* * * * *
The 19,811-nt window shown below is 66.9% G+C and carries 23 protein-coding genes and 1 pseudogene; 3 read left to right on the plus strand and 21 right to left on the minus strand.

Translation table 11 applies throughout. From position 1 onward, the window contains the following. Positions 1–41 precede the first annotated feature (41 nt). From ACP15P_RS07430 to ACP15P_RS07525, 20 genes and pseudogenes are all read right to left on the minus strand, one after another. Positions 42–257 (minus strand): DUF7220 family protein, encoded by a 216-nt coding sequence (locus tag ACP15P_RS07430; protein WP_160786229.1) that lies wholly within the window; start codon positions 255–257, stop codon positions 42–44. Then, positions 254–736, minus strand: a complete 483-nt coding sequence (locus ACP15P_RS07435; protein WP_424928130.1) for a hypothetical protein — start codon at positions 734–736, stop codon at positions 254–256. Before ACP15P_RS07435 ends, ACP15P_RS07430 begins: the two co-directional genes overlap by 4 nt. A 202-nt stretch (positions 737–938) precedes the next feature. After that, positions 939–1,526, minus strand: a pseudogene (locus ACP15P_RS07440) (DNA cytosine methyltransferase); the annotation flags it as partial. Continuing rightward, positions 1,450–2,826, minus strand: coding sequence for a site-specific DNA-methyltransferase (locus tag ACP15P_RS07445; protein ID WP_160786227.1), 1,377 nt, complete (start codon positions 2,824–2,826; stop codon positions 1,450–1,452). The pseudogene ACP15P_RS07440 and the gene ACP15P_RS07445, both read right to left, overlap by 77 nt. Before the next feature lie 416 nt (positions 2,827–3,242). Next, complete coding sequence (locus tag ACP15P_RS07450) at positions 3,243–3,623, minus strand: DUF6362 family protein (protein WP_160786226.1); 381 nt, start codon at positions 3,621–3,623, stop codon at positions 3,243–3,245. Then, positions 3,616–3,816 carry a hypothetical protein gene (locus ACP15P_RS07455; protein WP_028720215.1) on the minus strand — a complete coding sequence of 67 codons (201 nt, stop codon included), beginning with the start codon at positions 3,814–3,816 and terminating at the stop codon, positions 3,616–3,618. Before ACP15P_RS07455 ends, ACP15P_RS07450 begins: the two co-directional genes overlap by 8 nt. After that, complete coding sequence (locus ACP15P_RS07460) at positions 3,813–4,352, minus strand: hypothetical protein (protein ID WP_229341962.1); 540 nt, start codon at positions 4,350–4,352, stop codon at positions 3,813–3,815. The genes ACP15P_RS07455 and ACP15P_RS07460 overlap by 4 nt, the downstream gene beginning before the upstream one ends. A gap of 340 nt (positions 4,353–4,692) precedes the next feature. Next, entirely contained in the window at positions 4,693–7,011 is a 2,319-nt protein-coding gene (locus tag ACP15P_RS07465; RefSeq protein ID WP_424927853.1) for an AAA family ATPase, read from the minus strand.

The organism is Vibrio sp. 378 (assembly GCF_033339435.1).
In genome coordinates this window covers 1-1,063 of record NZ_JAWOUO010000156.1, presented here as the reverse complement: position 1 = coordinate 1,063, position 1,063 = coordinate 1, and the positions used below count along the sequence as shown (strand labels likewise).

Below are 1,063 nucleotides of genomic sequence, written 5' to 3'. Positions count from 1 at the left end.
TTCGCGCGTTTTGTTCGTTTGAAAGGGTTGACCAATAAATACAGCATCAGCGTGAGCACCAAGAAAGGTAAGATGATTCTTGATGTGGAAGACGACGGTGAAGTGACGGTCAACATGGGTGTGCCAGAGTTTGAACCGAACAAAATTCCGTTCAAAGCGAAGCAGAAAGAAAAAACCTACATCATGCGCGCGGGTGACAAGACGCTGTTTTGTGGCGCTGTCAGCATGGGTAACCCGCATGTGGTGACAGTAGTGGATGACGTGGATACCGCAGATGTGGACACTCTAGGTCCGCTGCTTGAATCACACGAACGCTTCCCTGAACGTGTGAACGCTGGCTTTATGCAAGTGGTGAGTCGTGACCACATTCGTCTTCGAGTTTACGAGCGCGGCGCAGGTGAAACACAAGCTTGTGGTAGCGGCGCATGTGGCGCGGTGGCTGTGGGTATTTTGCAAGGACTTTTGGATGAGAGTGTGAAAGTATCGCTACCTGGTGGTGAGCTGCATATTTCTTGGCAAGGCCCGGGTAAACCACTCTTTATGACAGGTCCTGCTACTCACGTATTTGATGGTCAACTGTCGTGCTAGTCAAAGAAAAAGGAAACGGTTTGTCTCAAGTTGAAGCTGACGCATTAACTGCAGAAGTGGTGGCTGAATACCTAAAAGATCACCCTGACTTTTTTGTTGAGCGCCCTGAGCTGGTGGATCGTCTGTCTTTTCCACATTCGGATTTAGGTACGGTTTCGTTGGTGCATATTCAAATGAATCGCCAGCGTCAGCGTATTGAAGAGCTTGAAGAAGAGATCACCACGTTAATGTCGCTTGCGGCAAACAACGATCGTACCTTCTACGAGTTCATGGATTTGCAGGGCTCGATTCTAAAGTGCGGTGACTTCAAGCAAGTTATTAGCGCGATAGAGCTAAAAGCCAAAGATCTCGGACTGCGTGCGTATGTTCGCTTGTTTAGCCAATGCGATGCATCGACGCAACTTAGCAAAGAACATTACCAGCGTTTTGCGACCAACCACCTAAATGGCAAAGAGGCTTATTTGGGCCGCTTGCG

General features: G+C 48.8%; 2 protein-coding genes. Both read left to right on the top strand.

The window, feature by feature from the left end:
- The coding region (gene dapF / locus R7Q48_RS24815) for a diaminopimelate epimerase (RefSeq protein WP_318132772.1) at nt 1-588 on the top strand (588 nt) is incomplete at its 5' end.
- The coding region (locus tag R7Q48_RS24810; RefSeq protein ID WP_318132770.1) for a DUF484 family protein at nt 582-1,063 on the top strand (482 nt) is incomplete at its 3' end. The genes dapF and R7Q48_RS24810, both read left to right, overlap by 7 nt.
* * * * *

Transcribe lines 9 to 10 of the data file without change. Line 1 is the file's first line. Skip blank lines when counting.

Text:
- The coding region (gene dapF / locus R7Q48_RS24815) for a diaminopimelate epimerase (RefSeq protein WP_318132772.1) at nt 1-588 on the top strand (588 nt) is incomplete at its 5' end.
- The coding region (locus tag R7Q48_RS24810; RefSeq protein ID WP_318132770.1) for a DUF484 family protein at nt 582-1,063 on the top strand (482 nt) is incomplete at its 3' end. The genes dapF and R7Q48_RS24810, both read left to right, overlap by 7 nt.